July 14, 2008
Seven Ways to Improve Your Team
By Laura Wynohrad, BS, RT(R)(M)(MR)
Vol. 9 No. 14 P. 12
There is a buzz in healthcare today called employee engagement, and you will find countless suggestions about how to make employees feel connected with the organization for which they work. The feeling of engagement is not dependent on one coworker or one manager; it hinges on the employee feeling that he or she is part of something that matters. Having a team that is efficient and mutually respectful is integral to this experience.
Here are some experiences and suggestions that may be helpful as you strive to improve your team.
1. Become interested in your team members. A team leader or manager must be genuinely interested in the people he or she is attempting to lead, such as asking, “Hi Sarah, how’s it going today?” Casual discussions with your team members help, but what I’m talking about goes beyond friendly banter. Get to know your people’s strengths and weaknesses on a new level. Learn what makes them tick.
Some tools that work well for this are the Myers-Briggs personality indicator (www.myersbriggs.org) or the Clifton StrengthFinder assessment (www.strengthsfinder.com). As a leader, you will likely benefit from studying the results of each team member and sharing their results with them. You may be surprised at the growth in your relationship after this exercise.
2. Be open and honest. This lesson came from a public speaking course I took many years ago, and the advice has never steered me in the wrong direction. There may be times when, as a leader, you cannot be completely open or free to give an answer that your team members seek. However, you can still be honest in your answer. Lying will do more damage to your relationship than any other mistake you could make. Employees understand that everyone makes mistakes but to be intentionally dishonest is one they will never forget.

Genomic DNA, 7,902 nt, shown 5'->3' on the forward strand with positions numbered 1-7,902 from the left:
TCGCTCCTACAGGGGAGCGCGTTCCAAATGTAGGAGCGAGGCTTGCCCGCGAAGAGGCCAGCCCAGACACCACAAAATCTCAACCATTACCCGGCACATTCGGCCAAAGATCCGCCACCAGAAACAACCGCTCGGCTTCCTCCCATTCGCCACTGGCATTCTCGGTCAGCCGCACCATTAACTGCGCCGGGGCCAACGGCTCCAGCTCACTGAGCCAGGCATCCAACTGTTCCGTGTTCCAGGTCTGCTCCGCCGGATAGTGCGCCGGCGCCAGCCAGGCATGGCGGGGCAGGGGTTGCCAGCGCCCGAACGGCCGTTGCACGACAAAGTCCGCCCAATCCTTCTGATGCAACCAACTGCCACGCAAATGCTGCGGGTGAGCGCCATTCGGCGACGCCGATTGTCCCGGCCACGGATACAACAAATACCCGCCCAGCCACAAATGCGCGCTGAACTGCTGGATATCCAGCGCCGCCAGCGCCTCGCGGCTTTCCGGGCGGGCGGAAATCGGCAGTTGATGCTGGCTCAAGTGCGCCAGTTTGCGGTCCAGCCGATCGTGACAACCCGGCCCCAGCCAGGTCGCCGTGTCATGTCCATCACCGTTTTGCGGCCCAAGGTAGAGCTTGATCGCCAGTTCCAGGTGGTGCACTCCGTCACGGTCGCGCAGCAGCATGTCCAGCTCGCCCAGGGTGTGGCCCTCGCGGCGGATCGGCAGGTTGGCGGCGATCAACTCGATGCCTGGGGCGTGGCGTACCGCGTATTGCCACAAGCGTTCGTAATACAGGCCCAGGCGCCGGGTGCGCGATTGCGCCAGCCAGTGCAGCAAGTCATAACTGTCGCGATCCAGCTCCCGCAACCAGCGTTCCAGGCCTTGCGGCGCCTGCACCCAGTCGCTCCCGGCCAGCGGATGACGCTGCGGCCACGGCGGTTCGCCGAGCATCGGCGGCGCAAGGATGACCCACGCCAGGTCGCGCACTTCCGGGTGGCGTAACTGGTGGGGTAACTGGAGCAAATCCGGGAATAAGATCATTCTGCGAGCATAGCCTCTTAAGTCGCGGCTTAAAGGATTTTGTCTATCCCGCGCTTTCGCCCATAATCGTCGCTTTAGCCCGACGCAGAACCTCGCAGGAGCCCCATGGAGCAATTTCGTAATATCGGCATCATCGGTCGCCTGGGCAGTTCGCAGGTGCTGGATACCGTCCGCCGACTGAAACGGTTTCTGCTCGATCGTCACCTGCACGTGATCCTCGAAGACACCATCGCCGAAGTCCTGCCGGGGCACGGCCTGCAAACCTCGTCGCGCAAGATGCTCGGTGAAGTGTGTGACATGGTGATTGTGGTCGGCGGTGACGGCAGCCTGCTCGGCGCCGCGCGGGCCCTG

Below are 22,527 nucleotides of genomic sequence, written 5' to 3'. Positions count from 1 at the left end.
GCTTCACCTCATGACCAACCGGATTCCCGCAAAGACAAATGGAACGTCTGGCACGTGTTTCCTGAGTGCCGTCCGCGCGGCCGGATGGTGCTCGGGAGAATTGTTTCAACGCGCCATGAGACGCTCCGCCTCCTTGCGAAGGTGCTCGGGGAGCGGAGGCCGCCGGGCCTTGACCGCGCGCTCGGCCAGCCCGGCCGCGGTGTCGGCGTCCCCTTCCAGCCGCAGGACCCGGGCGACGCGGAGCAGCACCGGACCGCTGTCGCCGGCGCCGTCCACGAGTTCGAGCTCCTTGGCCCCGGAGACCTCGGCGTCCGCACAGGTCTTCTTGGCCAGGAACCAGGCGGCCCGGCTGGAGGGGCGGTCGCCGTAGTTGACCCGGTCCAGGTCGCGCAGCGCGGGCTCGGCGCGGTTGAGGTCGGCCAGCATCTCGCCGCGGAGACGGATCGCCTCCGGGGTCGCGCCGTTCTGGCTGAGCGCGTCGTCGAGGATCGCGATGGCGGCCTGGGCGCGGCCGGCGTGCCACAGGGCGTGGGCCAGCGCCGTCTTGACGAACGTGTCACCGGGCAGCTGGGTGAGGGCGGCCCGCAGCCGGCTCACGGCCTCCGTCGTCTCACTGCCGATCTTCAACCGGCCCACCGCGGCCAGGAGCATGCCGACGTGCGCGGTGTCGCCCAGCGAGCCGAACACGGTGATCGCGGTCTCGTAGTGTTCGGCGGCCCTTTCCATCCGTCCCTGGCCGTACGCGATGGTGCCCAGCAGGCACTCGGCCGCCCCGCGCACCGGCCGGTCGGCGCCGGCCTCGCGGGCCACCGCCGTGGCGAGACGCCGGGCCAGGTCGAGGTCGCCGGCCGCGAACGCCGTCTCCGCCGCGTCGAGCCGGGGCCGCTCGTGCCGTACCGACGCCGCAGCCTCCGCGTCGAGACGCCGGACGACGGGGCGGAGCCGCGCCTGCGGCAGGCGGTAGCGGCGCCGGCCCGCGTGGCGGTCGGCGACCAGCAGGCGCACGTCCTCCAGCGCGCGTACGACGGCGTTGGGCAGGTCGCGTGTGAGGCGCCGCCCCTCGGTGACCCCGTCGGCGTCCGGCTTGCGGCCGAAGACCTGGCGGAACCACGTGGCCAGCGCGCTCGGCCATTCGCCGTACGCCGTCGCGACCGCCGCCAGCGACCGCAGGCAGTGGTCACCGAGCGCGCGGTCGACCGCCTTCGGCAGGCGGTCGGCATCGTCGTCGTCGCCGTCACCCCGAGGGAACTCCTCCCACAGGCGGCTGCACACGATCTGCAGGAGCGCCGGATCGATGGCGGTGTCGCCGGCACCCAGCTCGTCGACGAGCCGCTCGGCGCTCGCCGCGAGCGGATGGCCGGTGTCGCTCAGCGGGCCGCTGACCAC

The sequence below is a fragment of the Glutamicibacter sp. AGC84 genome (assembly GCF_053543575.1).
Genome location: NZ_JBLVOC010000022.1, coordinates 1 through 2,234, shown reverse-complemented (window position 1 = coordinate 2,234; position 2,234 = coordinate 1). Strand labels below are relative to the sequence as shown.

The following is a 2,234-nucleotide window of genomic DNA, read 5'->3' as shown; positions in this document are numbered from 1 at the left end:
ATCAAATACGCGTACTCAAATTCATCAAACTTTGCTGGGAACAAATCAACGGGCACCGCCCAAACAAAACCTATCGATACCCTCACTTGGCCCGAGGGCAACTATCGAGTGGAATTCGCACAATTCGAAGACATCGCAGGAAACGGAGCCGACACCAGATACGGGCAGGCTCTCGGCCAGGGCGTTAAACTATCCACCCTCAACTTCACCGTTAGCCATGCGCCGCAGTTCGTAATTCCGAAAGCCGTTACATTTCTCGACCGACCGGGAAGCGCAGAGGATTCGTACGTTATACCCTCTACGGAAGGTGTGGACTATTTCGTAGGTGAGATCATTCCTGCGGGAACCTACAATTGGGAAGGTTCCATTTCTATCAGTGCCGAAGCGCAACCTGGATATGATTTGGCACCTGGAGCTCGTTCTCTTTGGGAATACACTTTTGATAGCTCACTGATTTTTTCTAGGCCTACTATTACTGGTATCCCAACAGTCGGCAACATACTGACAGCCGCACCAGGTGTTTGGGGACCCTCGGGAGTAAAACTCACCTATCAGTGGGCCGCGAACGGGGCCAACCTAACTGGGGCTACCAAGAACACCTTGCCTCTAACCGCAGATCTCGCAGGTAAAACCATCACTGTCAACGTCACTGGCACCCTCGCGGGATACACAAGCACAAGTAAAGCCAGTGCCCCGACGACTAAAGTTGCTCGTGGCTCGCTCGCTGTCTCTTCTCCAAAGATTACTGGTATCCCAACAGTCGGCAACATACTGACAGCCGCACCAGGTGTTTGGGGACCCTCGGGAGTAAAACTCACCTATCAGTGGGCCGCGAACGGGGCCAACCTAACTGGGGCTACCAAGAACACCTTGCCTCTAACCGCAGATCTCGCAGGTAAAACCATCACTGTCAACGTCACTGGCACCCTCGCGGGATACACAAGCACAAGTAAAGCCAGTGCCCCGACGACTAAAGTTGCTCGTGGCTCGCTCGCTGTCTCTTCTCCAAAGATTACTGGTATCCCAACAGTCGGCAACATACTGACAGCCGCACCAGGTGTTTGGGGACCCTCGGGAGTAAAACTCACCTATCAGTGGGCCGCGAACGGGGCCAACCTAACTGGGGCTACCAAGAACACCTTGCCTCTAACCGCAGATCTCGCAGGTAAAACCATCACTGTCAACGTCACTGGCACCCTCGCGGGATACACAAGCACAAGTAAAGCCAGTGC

3. Be very clear about the values of the department or organization. Most organizations have some type of values statement. In most cases, everyone reads it at orientation, files it away, and never looks at it again. Make yourself the advocate and enforcer of these values. Post them on the wall and include them on every agenda. Recite them at the beginning of each meeting; get creative in keeping them in front of your people. Values should be taken seriously and used as a guide to help leaders and employees make better choices in their daily work. If you are uncertain of the best way to resolve a conflict, pull out your value statement to use as a tool to help with your decision.
If those values are not integrated into your institution’s performance evaluations, have a copy handy to discuss how the employee’s performance adheres to the values. Doing so can help reinforce your facility’s values in an employee’s work life. When you hire or interview a new employee or team member, discuss the values at the interview. Show them that you take these values seriously, and discuss your expectations in that regard from the very beginning.
The values should also be used as a guide when discipline is necessary. If an employee is not meeting expectations, you will most likely be able to tie the behavior to something in your institution’s value statement, and discuss how the employee is not following the desired behavior.
4. Be a good example of those values. Good leaders always “walk the talk.” Leader status does not give you permission to break the rules or, worse, make your own rules. Employees and team members pay close attention to the leader’s behavior, and they will model the behavior. If a leader has a habit of showing up late for meetings, complaining, or participating in gossip, the majority of his or her employees will demonstrate those same behaviors. If you want to see exceptional results from your employees, you must start by living the values yourself.